Anxiety exacerbates bipolar disorder

Comorbid anxiety disorders appear to be common among people with bipolar disorder, contributing to greater illness severity and impairment, as well as suicide attempts, say researchers.

"It is important to determine whether effective treatment of anxiety symptoms can lessen bipolar disorder severity, improve response to treatment of manic or depressive symptoms, or reduce suicidality," they comment in the American Journal of Psychiatry.

For their study, Naomi Simon (Massachusetts General Hospital, Boston, USA) and colleagues examined the lifetime and current rates of anxiety in 500 patients with bipolar I or II disorder, who were participating in the Systematic Treatment Enhancement Program for Bipolar Disorder.

They found that lifetime comorbid anxiety disorders were common in the bipolar patients, with a lifetime prevalence of 51.2% and 30.5% for any current anxiety disorder. Greater overall anxiety comorbidity was seen among patients with bipolar I disorder relative to bipolar II disorder.

Patients with anxiety disorders, compared with those without, developed bipolar disorder at a younger age, had a decreased likelihood of recovery, poorer role functioning and quality of life, and spent less time euthymic.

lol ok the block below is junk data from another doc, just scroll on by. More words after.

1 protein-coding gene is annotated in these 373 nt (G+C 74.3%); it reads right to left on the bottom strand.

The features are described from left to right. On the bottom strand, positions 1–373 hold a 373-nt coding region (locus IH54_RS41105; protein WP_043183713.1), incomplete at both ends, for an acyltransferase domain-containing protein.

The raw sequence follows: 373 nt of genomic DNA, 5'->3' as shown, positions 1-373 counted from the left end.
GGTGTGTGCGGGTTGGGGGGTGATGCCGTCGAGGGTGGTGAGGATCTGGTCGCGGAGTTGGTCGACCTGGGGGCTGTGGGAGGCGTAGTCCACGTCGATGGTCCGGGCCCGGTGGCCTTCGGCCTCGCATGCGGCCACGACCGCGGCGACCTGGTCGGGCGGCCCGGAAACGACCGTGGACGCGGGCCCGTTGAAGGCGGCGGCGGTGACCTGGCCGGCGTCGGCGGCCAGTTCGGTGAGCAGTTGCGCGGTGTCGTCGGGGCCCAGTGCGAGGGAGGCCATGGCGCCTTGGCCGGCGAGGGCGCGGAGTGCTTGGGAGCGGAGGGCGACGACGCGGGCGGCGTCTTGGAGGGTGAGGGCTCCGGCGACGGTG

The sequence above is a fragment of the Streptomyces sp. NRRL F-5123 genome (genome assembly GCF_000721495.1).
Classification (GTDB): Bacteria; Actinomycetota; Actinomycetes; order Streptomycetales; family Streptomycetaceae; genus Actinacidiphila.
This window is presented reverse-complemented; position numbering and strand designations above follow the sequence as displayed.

Comorbid anxiety disorders were also associated with a greater risk of suicide, and individuals with anxiety were 2.45 times more likely to have attempted suicide than those without the condition.

The researchers note that, although patients with anxiety were also significantly more likely than their non-anxious counterparts to have substance abuse disorders, the effect of anxiety on functioning was independent of these substance abuse disorders

"Early anxiety may represent a prodromal symptom of bipolar disorder, or alternately, anxiety and bipolar disorders may share an associated biology or risk," comment Simon et al.

They note that further research examining the impact of anxiety on treatment response and course in bipolar disorder is currently ongoing.

"These efforts may further elucidate the... need for additional or alternative intervention for patients with bipolar disorder and anxiety comorbidity," the team adds.

Am J Psychiatry 2004; 161: 2222-2229